Logo_MSC_s_txt.jpg

Synth - Yamaha YM3812 (OPL2)

♫ "Highways" - Henri Chalifour, Yamaha OPL2
♫ "Elecrock", Yamaha OPL2
♫ "Gargoyles" - Henri Chalifour, Yamaha OPL2
♫ "Spy's Eye", Yamaha OPL2
♫ "Bach's Aria", Yamaha OPL2
♫ "Vivaldi's Spring", Yamaha OPL2
♫ "Oh! When the Saints!", Yamaha OPL2
♫ "Railroad Story", Yamaha OPL2
♫ "Clockmaker", Yamaha OPL2
♫ "Soft Acid Rain", Yamaha OPL2
♫ "Crystal Eve", Yamaha OPL2
♫ "Softblue", Yamaha OPL2
♫ "Breathing", Yamaha OPL2
♫ "Classy Night", Yamaha OPL2
♫ "Dance Beat", Yamaha OPL2
♫ "Do it !", Yamaha OPL2
♫ "* Very Busy *" - Henri Chalifour, Yamaha OPL2

Additional resources:
MSCMan_s.jpg VCMan_s.jpg CP1Man_s.jpg IMMan_s.jpg MC1Man_s.jpg

"All that glitters...." - William Shakespeare

Ad Lib's interdependency with Yamaha proved disastrous however, as production delays with Yamaha's first multimedia chipset resulted in an extended, and costly, vaporware marketing campaign for Ad Lib's successor card, the Gold PC-1000. Unable to maintain solvency, Ad Lib Inc. declared bankruptcy and closed their doors on May 1, 1992. After several months of negotiation, Ad Lib's assets were sold to German conglomerate Binnenalster GmbH, and following a drastic reduction-in-force, "Ad Lib MultiMedia Inc." was born.

With new ownership, Ad Lib MultiMedia Inc. went on to ship the remaining Ad Lib Gold stock, developed the Gold Sound Standard, and later released the (arguably) lackluster MSC/ASB 16/32/64 cards.

~ The End ~
...
Or was it...?

Logo_ADG_s_txt.jpg

Synth - Yamaha YMF262 (OPL3)
PCM - Yamaha YMZ263B (MMA)
Effects - Yamaha YM7128 (SP)

♫ "Buildings Over Buildings" - Henri Chalifour, Yamaha OPL3 + PCM
♫ "The Cave" - Henri Chalifour, Yamaha OPL3 + PCM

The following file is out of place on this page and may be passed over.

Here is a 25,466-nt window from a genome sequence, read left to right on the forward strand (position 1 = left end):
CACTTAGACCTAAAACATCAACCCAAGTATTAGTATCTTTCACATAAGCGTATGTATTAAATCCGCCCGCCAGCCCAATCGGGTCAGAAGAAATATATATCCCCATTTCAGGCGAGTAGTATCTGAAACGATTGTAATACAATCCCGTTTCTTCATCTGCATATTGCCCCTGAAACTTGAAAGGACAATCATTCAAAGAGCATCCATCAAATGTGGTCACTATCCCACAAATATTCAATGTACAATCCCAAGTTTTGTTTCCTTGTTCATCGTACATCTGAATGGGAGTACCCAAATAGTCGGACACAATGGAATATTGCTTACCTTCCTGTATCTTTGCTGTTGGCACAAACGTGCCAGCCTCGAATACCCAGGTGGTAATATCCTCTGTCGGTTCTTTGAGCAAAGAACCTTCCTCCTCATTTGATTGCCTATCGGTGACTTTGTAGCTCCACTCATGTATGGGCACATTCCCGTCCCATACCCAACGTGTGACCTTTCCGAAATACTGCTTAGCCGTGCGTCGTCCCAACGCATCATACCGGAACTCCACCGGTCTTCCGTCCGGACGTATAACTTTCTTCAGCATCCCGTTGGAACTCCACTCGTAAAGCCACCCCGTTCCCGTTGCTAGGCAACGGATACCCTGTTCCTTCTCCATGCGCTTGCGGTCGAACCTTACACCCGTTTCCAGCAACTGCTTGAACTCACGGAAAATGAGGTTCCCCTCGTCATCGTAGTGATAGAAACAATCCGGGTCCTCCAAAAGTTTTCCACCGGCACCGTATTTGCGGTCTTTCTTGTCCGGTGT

♫ "Flight Commando" - Henri Chalifour, Yamaha OPL3 + PCM
♫ "Gold Highways" - Henri Chalifour, Yamaha OPL3 + PCM
♫ "The Rhythm of Industries" - Henri Chalifour, Yamaha OPL3 + PCM
♫ "Kraken" - Henri Chalifour, Yamaha OPL3 + PCM
♫ "Lords of the Unknown" - Henri Chalifour, Yamaha OPL3 + PCM
♫ "tHE mACHINE" - Henri Chalifour, Yamaha OPL3 + PCM
♫ "Mirrors of the Sea" - Henri Chalifour, Yamaha OPL3 + PCM
♫ "New Era" - Henri Chalifour, Yamaha OPL3 + PCM
♫ "Ultimate Landscapes" - Henri Chalifour, Yamaha OPL3 + PCM
♫ "Walk in the Park" - Henri Chalifour, Yamaha OPL3 + PCM

Additional resources:

"A rose by any other name..." - William Shakespeare

Behind the scenes, another Quebec-based company, Mediatrix Peripherals Inc., had also been involved in a bid to acquire Ad Lib's assets. Though unsuccessful in their attempt, a different kind of opportunity presented itself following Binnenalster's dismissal of the the engineers at Ad Lib. Seeking to preserve and utilize this talent, Mediatrix hired these individuals, and set them to work on a new task - the design of the AudioTriX Pro.

Logo_ATP_s_txt.jpg

Synth - Yamaha YMF278B (OPL4)
PCM - Crystal CS4231
Effects - Yamaha YSS225 (EP)

♫ "Aliens at the Supermarket" - Henri Chalifour, Yamaha OPL4
♫ "Hawk of Lite" - Gerard Jones, Yamaha OPL4
♫ "Fashion" - Henri Chalifour, Yamaha OPL4
♫ "Technovox" - Gerard Jones, Yamaha OPL4 (44-voice, Wavetable+FM)
♫ "Euroman" - Henri Chalifour, Yamaha OPL4 (44-voice, Wavetable+FM)
♫ "Fiddler³" - Gerard Jones, Yamaha OPL4 (44-voice, Wavetable+FM)

Additional resources:

Logo_MSC32_s_txt.jpg

Synth - AdMOS QS1000
PCM - Crystal CS4236

Logo_ASB64_s_txt.jpg

Synth - Crystal CS9233
PCM - Crystal CS4232
Effects - Crystal CS8905

Additional resources: